Tuesday, June 9, 2009

The hypervisor processor is not being utilized

Recently, I have answered this question in the forums quite a bit.

The basic situation is:  the processor within a virtual machine is running at 100%, but the host processors at sitting there, twiddling their thumbs and only using 5% (for example).

The next response that I usually see is:  How can I tweak this all about to make that more the way I see things happening when not running in a VM.

First of all, stop there.  Type I hypervisors (XenServer, ESX, Hyper-V, VirtualBox, etc.) all have to manage the pool of physical resources.  It is all about isolating, containerizing, containing, and sharing the physical resources.

If a guest goes 100% on a processor the host should not go 100% on a processor.

The Type I is a full hypervisor, therefore all physical processors have been virtualized and the hypervisor migrates processes between the processors to balance out the load.

This is to maintain the integrity of the entire virtual environment and to prevent a single VM from hogging the entire system.
What you see with Hyper-V you should see with ESX, or XenServer, or Virtual Iron, etc.

You will se different results with VirtualPC, Virtual Server, VMware Server - because they are not full hypervisors - they are hosted virtualization solutions and share in the physical resources in a different way.

Here is a scenario:  What if the VM processor utilization was dynamic, it is allowed to take more from the host as it needs it.

If the amount of processing power given to a VM was dynamic.  In that if the VM spikes, then a host processor spikes.
As soon as you have more than one VM, all the other VMs now lose.

And, if a second VM does this same thing, now the remaining VM lose even more.

In the mean time, the poorly written application that is causing the processor spiking in the first place is taking resources from all the other users that are sharing in the pool of physical resources, for no good reason.  He is just being a hog.

Also, that operating system that you login to at the console, think of that as a VM as well.  He also has to share in the pool of physical resources.  So, if a single VM is allowed to spike a physical processor, then the Host itself also loses and it not able to respond to all the other VMs that run on the host including the hog VM.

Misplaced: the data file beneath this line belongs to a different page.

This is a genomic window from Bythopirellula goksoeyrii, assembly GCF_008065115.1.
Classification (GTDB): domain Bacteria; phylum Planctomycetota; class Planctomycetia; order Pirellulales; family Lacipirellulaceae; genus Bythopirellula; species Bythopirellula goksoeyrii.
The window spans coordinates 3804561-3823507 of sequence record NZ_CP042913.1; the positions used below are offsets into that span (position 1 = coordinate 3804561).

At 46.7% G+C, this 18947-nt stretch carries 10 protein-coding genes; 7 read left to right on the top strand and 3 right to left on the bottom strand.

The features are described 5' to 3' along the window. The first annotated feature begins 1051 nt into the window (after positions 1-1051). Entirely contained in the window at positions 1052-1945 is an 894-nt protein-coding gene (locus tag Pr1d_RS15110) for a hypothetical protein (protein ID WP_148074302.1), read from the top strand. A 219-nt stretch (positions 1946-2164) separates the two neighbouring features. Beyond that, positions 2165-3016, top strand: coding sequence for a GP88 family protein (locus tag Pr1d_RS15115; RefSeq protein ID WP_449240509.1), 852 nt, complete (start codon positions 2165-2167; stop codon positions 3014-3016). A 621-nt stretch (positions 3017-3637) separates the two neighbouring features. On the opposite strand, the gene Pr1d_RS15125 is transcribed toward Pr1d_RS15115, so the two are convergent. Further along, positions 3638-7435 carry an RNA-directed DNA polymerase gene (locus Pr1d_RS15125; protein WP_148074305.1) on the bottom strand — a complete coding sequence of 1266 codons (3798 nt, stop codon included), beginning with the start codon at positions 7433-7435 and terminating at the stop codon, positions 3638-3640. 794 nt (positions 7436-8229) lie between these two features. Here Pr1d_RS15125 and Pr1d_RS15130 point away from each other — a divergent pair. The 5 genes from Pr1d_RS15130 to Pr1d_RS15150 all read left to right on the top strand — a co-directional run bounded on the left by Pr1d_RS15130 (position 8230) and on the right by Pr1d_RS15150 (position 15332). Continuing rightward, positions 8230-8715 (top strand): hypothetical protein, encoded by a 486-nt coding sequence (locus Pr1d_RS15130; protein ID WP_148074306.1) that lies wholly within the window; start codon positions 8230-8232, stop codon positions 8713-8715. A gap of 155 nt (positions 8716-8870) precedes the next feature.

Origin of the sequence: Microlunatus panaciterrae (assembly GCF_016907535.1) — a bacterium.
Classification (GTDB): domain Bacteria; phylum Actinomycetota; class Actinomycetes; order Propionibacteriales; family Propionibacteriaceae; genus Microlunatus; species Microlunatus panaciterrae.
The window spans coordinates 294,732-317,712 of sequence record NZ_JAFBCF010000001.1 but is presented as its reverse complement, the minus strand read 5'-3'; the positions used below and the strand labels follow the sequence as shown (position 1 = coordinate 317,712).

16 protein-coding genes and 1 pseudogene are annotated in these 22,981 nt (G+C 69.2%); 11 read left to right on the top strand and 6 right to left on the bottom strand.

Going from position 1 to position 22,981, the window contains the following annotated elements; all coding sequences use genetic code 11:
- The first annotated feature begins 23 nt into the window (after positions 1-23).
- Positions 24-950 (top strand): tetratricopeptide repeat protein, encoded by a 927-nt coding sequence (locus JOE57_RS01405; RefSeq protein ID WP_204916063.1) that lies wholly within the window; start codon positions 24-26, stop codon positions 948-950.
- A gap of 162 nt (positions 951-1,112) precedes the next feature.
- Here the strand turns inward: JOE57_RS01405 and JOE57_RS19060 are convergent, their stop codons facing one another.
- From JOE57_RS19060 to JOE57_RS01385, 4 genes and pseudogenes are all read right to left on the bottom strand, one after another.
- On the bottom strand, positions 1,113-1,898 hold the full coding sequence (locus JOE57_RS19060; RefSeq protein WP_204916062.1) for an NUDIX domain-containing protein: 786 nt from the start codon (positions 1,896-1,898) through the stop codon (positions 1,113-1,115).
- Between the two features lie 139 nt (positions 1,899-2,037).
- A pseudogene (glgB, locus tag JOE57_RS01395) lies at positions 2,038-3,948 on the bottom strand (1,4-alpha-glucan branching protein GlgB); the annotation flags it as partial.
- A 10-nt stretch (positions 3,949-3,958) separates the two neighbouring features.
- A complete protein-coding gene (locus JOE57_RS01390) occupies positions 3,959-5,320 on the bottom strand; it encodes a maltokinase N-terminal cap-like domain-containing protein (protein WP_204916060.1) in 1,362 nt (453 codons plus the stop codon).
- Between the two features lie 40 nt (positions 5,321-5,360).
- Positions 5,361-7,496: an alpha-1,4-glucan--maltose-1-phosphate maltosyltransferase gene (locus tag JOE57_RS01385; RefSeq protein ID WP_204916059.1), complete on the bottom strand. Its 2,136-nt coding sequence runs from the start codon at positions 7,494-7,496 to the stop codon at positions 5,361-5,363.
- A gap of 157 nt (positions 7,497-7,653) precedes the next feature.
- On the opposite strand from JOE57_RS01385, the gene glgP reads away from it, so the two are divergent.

For there it is just a downward spiral into the depths of an impending crash of the entire host and all of the VMs.
this is the hypervisor model.  All machines running on the hypervisor must share (play nice) with each other, or everyone loses.

So each machine is placed into a container, and that container is bounded.

These bounds can be modified on a VM by VM basis.  And if you have a single host only running a couple VMs, then playing with these settings generally does no harm.  As soon as you scale and add more and more VMs, this tweaking gets out of hand very quickly.

You tweak VM A in a positive way, which in turn has a negative impact on VM B and C.  So you compensate and tweak VM B and C which in turn has an impact on VM A again.  And you end up tweaking the environment to death.

The recommendation from all hypervisor vendors is to not mess with the default settings unless absolutely necessary.  And if you do, document it very well.

Now, if you have a single VM that is miss-behaving, then you need to dive into that particular VM (just like a physical server) to determine why he is processor spiking.  Is it an application?  Is it threading?  Is it device drivers?  Was the VM converted from another platform or physical installation?

There are tons of factors.   But always begin by looking at the application or process that is taking the processor and expanding from there.

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